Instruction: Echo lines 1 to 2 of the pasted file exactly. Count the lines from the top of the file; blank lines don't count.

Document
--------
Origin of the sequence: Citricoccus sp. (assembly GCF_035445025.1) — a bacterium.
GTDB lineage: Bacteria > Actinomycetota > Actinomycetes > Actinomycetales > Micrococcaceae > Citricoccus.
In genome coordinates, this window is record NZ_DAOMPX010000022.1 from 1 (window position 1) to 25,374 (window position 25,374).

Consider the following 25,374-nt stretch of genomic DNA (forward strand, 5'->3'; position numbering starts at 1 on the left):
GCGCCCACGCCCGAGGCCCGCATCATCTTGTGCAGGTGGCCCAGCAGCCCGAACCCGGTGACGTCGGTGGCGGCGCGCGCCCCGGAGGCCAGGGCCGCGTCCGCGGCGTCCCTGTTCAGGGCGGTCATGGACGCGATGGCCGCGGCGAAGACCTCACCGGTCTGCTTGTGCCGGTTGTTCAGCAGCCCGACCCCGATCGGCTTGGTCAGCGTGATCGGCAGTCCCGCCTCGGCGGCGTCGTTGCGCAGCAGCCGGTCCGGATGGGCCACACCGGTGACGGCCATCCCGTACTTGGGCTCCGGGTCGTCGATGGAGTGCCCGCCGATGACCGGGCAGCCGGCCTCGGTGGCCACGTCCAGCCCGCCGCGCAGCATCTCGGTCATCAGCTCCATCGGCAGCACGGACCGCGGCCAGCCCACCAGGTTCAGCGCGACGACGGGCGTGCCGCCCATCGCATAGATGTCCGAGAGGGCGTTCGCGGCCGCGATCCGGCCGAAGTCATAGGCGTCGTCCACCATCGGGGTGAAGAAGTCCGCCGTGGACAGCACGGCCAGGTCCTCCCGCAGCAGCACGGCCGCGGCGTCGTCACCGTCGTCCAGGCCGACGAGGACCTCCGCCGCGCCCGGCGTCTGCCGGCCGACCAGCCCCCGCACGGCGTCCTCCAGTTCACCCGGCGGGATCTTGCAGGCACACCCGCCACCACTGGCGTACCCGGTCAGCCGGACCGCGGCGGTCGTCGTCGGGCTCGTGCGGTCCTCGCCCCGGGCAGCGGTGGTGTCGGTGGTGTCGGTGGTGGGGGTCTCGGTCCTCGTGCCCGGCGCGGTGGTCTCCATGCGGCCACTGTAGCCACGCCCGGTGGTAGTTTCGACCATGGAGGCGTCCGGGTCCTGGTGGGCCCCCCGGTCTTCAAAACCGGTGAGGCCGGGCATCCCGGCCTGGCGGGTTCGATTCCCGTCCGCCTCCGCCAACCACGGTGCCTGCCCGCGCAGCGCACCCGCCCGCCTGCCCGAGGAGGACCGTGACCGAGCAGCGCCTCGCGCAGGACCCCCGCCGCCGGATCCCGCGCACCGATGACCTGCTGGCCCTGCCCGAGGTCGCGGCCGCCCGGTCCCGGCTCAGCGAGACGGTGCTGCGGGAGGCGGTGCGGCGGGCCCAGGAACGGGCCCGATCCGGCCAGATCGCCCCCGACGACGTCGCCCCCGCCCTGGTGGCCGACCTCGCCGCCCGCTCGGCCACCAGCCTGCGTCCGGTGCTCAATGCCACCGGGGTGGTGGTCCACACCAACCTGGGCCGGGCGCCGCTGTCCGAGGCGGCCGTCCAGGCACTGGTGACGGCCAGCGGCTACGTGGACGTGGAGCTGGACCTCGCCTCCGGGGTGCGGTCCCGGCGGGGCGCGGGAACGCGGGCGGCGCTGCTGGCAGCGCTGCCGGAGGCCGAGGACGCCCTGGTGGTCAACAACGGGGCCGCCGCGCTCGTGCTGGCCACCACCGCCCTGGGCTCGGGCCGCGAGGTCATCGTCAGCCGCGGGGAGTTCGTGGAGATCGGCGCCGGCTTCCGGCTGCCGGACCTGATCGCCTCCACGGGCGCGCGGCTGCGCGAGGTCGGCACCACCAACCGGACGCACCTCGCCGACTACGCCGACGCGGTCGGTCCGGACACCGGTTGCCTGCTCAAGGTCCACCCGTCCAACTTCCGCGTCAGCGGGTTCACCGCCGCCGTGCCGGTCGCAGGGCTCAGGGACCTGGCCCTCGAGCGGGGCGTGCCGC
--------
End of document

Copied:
Origin of the sequence: Citricoccus sp. (assembly GCF_035445025.1) — a bacterium.
GTDB lineage: Bacteria > Actinomycetota > Actinomycetes > Actinomycetales > Micrococcaceae > Citricoccus.